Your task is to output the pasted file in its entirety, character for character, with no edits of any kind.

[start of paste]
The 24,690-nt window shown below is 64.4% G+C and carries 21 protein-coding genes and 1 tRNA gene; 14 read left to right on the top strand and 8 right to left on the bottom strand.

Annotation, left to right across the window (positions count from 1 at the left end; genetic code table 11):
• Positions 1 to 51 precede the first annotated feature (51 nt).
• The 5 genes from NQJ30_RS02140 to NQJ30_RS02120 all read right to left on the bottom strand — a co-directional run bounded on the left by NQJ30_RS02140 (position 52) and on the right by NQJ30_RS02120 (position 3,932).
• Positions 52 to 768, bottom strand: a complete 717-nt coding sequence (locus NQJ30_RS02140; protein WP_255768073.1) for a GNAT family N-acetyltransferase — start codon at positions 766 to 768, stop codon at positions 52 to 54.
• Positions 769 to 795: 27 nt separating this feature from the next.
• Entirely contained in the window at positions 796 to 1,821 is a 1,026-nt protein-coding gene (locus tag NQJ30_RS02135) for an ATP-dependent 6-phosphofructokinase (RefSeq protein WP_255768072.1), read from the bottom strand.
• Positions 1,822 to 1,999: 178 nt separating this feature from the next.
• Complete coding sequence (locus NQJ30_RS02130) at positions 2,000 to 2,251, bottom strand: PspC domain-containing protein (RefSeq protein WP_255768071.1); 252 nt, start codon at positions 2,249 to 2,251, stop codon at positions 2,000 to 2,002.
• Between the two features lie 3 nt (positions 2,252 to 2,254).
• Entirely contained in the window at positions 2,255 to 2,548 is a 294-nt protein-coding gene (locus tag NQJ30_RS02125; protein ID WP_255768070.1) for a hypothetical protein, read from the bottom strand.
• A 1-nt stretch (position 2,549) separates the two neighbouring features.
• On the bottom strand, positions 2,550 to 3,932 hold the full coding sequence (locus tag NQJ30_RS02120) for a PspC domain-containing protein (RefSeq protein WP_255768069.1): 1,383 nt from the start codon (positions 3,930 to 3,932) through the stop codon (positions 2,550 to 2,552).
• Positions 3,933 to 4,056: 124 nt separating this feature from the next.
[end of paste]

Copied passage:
The 24,690-nt window shown below is 64.4% G+C and carries 21 protein-coding genes and 1 tRNA gene; 14 read left to right on the top strand and 8 right to left on the bottom strand.

Annotation, left to right across the window (positions count from 1 at the left end; genetic code table 11):
• Positions 1 to 51 precede the first annotated feature (51 nt).
• The 5 genes from NQJ30_RS02140 to NQJ30_RS02120 all read right to left on the bottom strand — a co-directional run bounded on the left by NQJ30_RS02140 (position 52) and on the right by NQJ30_RS02120 (position 3,932).
• Positions 52 to 768, bottom strand: a complete 717-nt coding sequence (locus NQJ30_RS02140; protein WP_255768073.1) for a GNAT family N-acetyltransferase — start codon at positions 766 to 768, stop codon at positions 52 to 54.
• Positions 769 to 795: 27 nt separating this feature from the next.
• Entirely contained in the window at positions 796 to 1,821 is a 1,026-nt protein-coding gene (locus tag NQJ30_RS02135) for an ATP-dependent 6-phosphofructokinase (RefSeq protein WP_255768072.1), read from the bottom strand.
• Positions 1,822 to 1,999: 178 nt separating this feature from the next.
• Complete coding sequence (locus NQJ30_RS02130) at positions 2,000 to 2,251, bottom strand: PspC domain-containing protein (RefSeq protein WP_255768071.1); 252 nt, start codon at positions 2,249 to 2,251, stop codon at positions 2,000 to 2,002.
• Between the two features lie 3 nt (positions 2,252 to 2,254).
• Entirely contained in the window at positions 2,255 to 2,548 is a 294-nt protein-coding gene (locus tag NQJ30_RS02125; protein ID WP_255768070.1) for a hypothetical protein, read from the bottom strand.
• A 1-nt stretch (position 2,549) separates the two neighbouring features.
• On the bottom strand, positions 2,550 to 3,932 hold the full coding sequence (locus tag NQJ30_RS02120) for a PspC domain-containing protein (RefSeq protein WP_255768069.1): 1,383 nt from the start codon (positions 3,930 to 3,932) through the stop codon (positions 2,550 to 2,552).
• Positions 3,933 to 4,056: 124 nt separating this feature from the next.